Exclusive new figures from Childline show that the charity have counselled more than 1,000 children in the past year with serious concerns about going back to school or starting a new school.
Common concerns highlighted by the charity are performance pressure, behavioural problems, moving to secondary school and bullying. We spoke to teen blogger Kheira Bey to ask her for her advice on how to deal with the back to school blues...
Meet deadlines... even if they are last minute: Yes, last minute deadlines aren't the most idealist prospect in the world. Butlets face it doing your homework the night before it's due in, instead ofscribbling it out, frantically during your lunch break (the lesson before) isthe better option. Because A) You will actually be able to read through your work before hand and leave time for any mistakes and B) You will be free of any distractions and be able to put your all into your work. Especially if this isa new teacher you have - they won't like you forgetting your homework and neither will your future boss
If you feel your focus fleeing – take a break and attempt something else: Around exam season when you do feel stressed (it's natural) you may feel too tense to actually absorb any knowledge and may work yourself up about it, to a point where you don't want to bother with it any more. There are plenty of moments like this in school and the easiest way is to take a break from the task and focus your energy on something else. Whether this means moving on to a different question/task or trying your homework for a whole different subject. Or even listening to some music to help yourself unwind and feel more relaxed for it
You always have SOMETHING productive to do (even if you don't realise it): If you have a free lesson or have finished a task early- whilst you're in the 'mode' it's easier to get all the work done and out of the way at once. Whether that is finishing all homework, asking for an extension piece, going over previous notes (and ensuring they are readable) or even checking out your subject on BBC Bitesize and renewing your knowledge. And if you're up to date on everything- why not be ambitious and plan your future and research your further educational courses?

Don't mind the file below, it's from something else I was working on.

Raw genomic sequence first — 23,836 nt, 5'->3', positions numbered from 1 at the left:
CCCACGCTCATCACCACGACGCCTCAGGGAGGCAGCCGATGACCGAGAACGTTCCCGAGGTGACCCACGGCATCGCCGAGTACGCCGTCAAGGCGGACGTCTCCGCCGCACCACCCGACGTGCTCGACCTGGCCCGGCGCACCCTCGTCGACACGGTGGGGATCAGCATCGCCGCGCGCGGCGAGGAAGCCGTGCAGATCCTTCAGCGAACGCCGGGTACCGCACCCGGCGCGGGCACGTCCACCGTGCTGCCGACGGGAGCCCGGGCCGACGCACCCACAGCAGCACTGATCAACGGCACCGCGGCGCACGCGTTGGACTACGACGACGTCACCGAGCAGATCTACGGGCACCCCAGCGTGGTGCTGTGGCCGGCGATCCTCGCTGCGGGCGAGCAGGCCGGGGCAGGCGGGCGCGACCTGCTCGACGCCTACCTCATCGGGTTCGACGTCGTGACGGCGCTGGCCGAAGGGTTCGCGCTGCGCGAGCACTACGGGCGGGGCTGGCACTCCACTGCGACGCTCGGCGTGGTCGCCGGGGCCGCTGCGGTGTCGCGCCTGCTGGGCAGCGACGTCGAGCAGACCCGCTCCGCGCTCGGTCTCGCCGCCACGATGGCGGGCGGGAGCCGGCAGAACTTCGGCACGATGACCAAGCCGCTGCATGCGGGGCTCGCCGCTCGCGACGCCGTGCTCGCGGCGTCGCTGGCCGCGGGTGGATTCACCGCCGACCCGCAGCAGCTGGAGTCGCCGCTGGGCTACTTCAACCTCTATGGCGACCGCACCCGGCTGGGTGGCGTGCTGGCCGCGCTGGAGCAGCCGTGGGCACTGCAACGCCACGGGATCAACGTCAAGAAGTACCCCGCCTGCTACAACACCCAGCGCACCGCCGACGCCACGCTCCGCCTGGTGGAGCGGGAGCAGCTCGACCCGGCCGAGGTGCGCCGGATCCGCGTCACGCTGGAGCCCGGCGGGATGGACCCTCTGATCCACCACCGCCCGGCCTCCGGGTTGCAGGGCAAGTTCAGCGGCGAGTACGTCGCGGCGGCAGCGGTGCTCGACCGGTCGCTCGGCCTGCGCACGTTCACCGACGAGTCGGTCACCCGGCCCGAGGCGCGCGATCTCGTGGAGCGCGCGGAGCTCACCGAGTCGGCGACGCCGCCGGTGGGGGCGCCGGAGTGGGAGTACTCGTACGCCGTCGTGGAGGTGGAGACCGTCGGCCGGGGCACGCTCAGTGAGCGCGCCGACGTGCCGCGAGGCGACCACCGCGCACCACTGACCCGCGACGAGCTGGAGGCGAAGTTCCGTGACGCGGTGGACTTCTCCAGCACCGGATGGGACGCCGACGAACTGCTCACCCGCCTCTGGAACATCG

Your education is your responsibility: Imagine being in a class room with a delusional, distracted teacher who's away with the fairies - and has no idea what they're meant to be teaching you. I have experienced thismany times- in the most unrealistic situations, like my GCSEs. If you feel you aren't learning enough as you should be; you're in charge of your education, grades and future. You will need to take the initiative and look for yourcourse content (maybe online like BBC Bitesize or hitting up the library andreading up on your subject). You can't blame a rubbish exam grade on ateacher... employers will not tolerate this. Neither will your parents! Mypeers ended up with D's whilst I received an A grade- simply because I bothered to check the exam syllabus online and teach myself with a revision guide
Rewards: If you are becoming a workaholic, balance it up. Reward your progress! This could be anything. Food related, attending an afterschool club you've been dying to try or heading out with your pals. And ifyou're struggling with motivation a personal tip of mine is to use food tomotivate you... a page of notes = a cookie. Only an example, but if you're mean to cookies have it your way.